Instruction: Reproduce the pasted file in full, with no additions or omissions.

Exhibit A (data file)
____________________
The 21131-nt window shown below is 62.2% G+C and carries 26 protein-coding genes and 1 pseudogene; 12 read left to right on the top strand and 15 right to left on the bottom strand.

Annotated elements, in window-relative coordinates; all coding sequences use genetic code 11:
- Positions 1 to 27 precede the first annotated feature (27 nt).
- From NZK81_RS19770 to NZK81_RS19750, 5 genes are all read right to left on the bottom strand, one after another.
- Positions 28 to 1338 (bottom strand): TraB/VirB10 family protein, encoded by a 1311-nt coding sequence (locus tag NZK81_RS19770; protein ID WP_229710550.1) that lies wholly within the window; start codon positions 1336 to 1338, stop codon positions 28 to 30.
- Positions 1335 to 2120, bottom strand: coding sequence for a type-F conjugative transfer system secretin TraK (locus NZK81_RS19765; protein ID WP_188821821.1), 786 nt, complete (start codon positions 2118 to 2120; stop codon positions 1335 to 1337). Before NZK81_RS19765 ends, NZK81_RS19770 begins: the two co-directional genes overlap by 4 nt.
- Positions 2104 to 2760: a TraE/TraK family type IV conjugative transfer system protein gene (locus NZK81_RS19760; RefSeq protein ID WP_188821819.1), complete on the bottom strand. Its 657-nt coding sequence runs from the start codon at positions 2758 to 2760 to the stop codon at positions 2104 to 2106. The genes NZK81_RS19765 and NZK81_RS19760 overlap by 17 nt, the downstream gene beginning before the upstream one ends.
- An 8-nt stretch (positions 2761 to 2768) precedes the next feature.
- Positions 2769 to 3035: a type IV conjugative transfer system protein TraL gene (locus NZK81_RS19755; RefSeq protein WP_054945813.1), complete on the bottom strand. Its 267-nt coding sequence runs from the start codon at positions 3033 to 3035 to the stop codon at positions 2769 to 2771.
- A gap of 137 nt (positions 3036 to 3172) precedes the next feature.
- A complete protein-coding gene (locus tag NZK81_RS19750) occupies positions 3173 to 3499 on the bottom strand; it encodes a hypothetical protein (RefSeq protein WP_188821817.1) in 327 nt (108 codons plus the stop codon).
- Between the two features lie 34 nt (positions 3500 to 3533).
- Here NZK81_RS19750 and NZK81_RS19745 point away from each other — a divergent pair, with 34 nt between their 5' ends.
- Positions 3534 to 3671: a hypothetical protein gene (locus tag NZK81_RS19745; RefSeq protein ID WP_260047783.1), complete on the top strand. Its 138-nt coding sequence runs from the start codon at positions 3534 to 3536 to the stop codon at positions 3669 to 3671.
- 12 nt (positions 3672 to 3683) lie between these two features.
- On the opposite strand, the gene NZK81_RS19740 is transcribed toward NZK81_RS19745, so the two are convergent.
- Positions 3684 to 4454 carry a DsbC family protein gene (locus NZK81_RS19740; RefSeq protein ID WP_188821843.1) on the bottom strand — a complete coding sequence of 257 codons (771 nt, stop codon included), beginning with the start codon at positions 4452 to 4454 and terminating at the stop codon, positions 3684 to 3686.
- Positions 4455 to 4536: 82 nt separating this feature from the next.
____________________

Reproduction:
The 21131-nt window shown below is 62.2% G+C and carries 26 protein-coding genes and 1 pseudogene; 12 read left to right on the top strand and 15 right to left on the bottom strand.

Annotated elements, in window-relative coordinates; all coding sequences use genetic code 11:
- Positions 1 to 27 precede the first annotated feature (27 nt).
- From NZK81_RS19770 to NZK81_RS19750, 5 genes are all read right to left on the bottom strand, one after another.
- Positions 28 to 1338 (bottom strand): TraB/VirB10 family protein, encoded by a 1311-nt coding sequence (locus tag NZK81_RS19770; protein ID WP_229710550.1) that lies wholly within the window; start codon positions 1336 to 1338, stop codon positions 28 to 30.
- Positions 1335 to 2120, bottom strand: coding sequence for a type-F conjugative transfer system secretin TraK (locus NZK81_RS19765; protein ID WP_188821821.1), 786 nt, complete (start codon positions 2118 to 2120; stop codon positions 1335 to 1337). Before NZK81_RS19765 ends, NZK81_RS19770 begins: the two co-directional genes overlap by 4 nt.
- Positions 2104 to 2760: a TraE/TraK family type IV conjugative transfer system protein gene (locus NZK81_RS19760; RefSeq protein ID WP_188821819.1), complete on the bottom strand. Its 657-nt coding sequence runs from the start codon at positions 2758 to 2760 to the stop codon at positions 2104 to 2106. The genes NZK81_RS19765 and NZK81_RS19760 overlap by 17 nt, the downstream gene beginning before the upstream one ends.
- An 8-nt stretch (positions 2761 to 2768) precedes the next feature.
- Positions 2769 to 3035: a type IV conjugative transfer system protein TraL gene (locus NZK81_RS19755; RefSeq protein WP_054945813.1), complete on the bottom strand. Its 267-nt coding sequence runs from the start codon at positions 3033 to 3035 to the stop codon at positions 2769 to 2771.
- A gap of 137 nt (positions 3036 to 3172) precedes the next feature.
- A complete protein-coding gene (locus tag NZK81_RS19750) occupies positions 3173 to 3499 on the bottom strand; it encodes a hypothetical protein (RefSeq protein WP_188821817.1) in 327 nt (108 codons plus the stop codon).
- Between the two features lie 34 nt (positions 3500 to 3533).
- Here NZK81_RS19750 and NZK81_RS19745 point away from each other — a divergent pair, with 34 nt between their 5' ends.
- Positions 3534 to 3671: a hypothetical protein gene (locus tag NZK81_RS19745; RefSeq protein ID WP_260047783.1), complete on the top strand. Its 138-nt coding sequence runs from the start codon at positions 3534 to 3536 to the stop codon at positions 3669 to 3671.
- 12 nt (positions 3672 to 3683) lie between these two features.
- On the opposite strand, the gene NZK81_RS19740 is transcribed toward NZK81_RS19745, so the two are convergent.
- Positions 3684 to 4454 carry a DsbC family protein gene (locus NZK81_RS19740; RefSeq protein ID WP_188821843.1) on the bottom strand — a complete coding sequence of 257 codons (771 nt, stop codon included), beginning with the start codon at positions 4452 to 4454 and terminating at the stop codon, positions 3684 to 3686.
- Positions 4455 to 4536: 82 nt separating this feature from the next.